Complete Intro to SQL & PostgreSQL

Altering a Table & Postgres Data Types

Brian Holt

Brian Holt

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Complete Intro to SQL & PostgreSQL

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The "Altering a Table & Postgres Data Types" Lesson is part of the full, Complete Intro to SQL & PostgreSQL course featured in this preview video. Here's what you'd learn in this lesson:

Brian uses the ALTER TABLE command to add and remove columns in the ingredients table. When columns are added to an existing table, default values should be specified to satisfy any NOT NULL constraints.


Transcript from the "Altering a Table & Postgres Data Types" Lesson

>> Let's create a table again, I'm just gonna copy and paste it this time. And let's now change a table. Sometimes we'll have to do this, right? So I'm gonna say ALTER TABLE ingredients, and we're gonna add a column. Okay, and then we're gonna add a column of an image, right, cuz we're gonna want all our ingredients to have some representative image.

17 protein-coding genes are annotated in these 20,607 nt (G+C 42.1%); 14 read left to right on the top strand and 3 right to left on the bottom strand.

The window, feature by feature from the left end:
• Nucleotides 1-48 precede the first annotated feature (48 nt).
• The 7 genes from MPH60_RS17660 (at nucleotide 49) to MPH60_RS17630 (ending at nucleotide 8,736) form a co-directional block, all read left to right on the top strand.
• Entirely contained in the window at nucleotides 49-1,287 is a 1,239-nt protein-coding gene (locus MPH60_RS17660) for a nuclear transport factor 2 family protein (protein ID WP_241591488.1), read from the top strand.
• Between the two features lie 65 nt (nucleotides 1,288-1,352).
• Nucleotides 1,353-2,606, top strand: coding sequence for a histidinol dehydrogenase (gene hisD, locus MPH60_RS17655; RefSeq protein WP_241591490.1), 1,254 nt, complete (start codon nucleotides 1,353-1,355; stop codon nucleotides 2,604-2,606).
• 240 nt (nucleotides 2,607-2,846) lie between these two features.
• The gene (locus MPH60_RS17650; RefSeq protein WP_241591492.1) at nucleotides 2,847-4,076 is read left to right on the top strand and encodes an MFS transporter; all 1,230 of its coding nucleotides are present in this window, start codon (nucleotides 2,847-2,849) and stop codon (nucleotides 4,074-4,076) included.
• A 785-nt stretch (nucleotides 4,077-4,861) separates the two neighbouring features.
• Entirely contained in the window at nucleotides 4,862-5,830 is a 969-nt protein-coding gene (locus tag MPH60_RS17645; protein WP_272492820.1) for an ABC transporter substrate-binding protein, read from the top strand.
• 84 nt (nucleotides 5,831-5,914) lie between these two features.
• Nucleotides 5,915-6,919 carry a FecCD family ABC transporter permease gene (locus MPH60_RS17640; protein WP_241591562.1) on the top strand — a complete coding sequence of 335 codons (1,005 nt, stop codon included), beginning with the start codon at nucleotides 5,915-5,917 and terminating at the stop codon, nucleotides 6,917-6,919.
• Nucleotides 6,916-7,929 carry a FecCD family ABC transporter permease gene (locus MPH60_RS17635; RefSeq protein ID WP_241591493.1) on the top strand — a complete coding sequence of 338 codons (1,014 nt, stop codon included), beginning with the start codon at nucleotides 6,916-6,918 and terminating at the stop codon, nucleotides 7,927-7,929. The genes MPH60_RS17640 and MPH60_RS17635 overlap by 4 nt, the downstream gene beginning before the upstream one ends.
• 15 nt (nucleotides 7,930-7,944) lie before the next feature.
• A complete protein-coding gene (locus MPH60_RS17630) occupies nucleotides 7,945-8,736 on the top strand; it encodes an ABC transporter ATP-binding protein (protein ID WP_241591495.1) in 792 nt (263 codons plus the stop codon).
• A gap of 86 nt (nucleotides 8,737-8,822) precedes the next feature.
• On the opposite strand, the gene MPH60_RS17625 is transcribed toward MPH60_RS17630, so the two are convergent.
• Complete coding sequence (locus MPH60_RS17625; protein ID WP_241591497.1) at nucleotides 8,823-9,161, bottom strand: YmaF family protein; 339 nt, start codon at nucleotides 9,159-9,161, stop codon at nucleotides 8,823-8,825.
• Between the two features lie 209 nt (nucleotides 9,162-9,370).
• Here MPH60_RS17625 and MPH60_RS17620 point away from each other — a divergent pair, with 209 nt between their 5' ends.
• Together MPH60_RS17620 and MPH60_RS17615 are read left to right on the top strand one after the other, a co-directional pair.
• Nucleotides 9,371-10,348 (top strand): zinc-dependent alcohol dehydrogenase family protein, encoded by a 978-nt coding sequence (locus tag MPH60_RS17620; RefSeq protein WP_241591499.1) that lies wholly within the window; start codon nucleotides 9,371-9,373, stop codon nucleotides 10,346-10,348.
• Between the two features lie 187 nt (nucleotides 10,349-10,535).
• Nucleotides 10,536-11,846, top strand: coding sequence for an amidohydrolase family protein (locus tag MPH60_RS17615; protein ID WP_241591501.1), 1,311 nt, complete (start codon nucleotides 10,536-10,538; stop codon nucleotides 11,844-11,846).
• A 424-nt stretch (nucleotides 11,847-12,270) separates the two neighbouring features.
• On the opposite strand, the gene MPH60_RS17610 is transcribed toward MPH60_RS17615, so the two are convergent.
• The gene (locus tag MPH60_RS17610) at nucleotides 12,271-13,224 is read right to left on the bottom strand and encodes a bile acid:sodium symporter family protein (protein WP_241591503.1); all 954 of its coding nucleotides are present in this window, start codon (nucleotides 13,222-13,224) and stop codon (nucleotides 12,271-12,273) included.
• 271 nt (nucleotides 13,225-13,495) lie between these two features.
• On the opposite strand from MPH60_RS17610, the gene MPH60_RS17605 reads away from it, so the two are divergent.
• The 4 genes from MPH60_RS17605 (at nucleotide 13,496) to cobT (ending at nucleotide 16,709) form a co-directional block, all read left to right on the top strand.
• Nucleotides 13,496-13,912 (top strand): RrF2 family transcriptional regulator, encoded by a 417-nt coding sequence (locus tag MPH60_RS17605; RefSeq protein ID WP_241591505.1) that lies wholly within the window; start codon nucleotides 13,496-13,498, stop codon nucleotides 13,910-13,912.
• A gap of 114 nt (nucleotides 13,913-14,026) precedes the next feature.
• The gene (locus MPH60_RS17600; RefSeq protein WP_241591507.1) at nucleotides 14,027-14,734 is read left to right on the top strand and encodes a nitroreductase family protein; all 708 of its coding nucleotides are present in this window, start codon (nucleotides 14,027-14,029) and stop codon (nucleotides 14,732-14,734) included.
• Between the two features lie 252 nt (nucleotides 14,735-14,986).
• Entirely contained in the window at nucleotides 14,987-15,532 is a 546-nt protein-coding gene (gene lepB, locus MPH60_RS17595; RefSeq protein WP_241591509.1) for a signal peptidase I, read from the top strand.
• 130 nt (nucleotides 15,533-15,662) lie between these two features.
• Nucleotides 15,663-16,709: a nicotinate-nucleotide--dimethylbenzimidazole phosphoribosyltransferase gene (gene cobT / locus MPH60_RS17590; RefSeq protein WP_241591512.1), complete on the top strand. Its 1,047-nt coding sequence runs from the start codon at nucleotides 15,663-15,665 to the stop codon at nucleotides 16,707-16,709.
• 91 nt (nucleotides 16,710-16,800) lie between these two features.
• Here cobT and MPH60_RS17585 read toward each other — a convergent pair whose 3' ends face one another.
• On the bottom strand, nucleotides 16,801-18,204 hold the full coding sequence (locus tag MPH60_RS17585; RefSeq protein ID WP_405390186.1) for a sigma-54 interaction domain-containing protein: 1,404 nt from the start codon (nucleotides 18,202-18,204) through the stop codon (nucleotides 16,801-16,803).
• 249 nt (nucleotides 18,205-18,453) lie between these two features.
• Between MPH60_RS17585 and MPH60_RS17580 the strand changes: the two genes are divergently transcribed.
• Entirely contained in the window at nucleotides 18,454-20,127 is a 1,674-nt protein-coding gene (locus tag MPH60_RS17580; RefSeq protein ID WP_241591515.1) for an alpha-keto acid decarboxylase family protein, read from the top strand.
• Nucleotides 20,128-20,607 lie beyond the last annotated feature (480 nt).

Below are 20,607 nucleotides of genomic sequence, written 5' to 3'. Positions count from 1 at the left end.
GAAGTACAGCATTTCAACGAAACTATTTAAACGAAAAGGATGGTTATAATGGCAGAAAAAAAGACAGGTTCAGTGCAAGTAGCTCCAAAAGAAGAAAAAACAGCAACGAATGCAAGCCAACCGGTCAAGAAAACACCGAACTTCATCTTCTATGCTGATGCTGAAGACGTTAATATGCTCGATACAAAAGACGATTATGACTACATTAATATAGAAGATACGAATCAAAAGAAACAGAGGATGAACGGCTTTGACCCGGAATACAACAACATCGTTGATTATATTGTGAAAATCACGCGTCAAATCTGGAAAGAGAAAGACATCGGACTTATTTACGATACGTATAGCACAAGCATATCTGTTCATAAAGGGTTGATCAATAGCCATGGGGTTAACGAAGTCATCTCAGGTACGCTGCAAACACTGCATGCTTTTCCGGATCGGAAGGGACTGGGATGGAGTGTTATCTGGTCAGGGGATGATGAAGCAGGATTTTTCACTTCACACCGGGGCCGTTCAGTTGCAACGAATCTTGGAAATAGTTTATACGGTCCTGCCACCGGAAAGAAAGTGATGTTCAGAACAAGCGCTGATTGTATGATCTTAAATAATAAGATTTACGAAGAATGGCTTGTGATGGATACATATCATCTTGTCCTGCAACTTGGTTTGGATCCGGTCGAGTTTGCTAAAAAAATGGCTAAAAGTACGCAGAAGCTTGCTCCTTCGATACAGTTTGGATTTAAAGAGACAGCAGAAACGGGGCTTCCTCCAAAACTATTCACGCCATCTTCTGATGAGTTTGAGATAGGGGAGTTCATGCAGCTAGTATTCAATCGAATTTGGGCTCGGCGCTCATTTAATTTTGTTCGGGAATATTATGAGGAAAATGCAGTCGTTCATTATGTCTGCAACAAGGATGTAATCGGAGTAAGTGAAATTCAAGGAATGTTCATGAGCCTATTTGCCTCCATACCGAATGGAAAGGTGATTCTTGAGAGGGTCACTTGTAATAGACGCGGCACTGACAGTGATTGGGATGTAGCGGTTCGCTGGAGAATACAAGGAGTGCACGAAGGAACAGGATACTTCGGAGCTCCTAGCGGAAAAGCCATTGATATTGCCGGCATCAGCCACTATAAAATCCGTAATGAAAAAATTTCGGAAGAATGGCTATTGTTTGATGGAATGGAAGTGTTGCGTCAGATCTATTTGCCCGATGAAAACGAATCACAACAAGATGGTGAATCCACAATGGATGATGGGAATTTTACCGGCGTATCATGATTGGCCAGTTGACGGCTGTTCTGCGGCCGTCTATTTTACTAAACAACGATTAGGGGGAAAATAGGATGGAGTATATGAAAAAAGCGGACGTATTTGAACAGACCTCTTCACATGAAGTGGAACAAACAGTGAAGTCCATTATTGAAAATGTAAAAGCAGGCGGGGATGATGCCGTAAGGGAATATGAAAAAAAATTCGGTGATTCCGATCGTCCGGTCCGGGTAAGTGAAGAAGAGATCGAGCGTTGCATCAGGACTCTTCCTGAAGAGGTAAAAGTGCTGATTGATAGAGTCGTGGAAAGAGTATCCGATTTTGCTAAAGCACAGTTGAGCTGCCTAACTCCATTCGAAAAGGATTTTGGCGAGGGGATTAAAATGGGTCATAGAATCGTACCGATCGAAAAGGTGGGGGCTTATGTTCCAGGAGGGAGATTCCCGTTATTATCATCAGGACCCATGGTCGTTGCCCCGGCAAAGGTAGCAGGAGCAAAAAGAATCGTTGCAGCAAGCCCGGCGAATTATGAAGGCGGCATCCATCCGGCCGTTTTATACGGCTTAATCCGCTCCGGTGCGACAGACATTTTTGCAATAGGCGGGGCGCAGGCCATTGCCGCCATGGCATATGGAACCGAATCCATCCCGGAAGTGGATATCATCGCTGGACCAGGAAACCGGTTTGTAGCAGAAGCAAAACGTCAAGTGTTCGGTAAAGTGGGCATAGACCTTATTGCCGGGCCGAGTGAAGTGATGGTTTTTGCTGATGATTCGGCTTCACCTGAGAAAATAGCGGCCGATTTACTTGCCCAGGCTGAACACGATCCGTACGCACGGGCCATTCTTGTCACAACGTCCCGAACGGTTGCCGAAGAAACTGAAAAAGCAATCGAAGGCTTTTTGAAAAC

So I'm gonna say ADD COLUMN image. I'm just gonna make another VARCHAR of 255, cuz for the most part, the URLs are not longer than 255 characters. In our case, they definitely will be. So ALTER TABLE, you give it the table that you wanna change. You tell it what you wanna do.

You can also drop columns, you can change columns, right, from one data type to another. These are all things you can do with an ALTER TABLE statement Okay, so now, if I say recipeguru, Not recipeguru, it's ingredients. You can see here it now has an image. And by the same token, we can ALTER TABLE ingredients DROP COLUMN image.

And now, if we do that again, you can see here we had an image up here, and we no longer have an image down here. Yeah.
>> If you had kept the table with the data in it and tried to add a not null column, could you do that or you run into errors?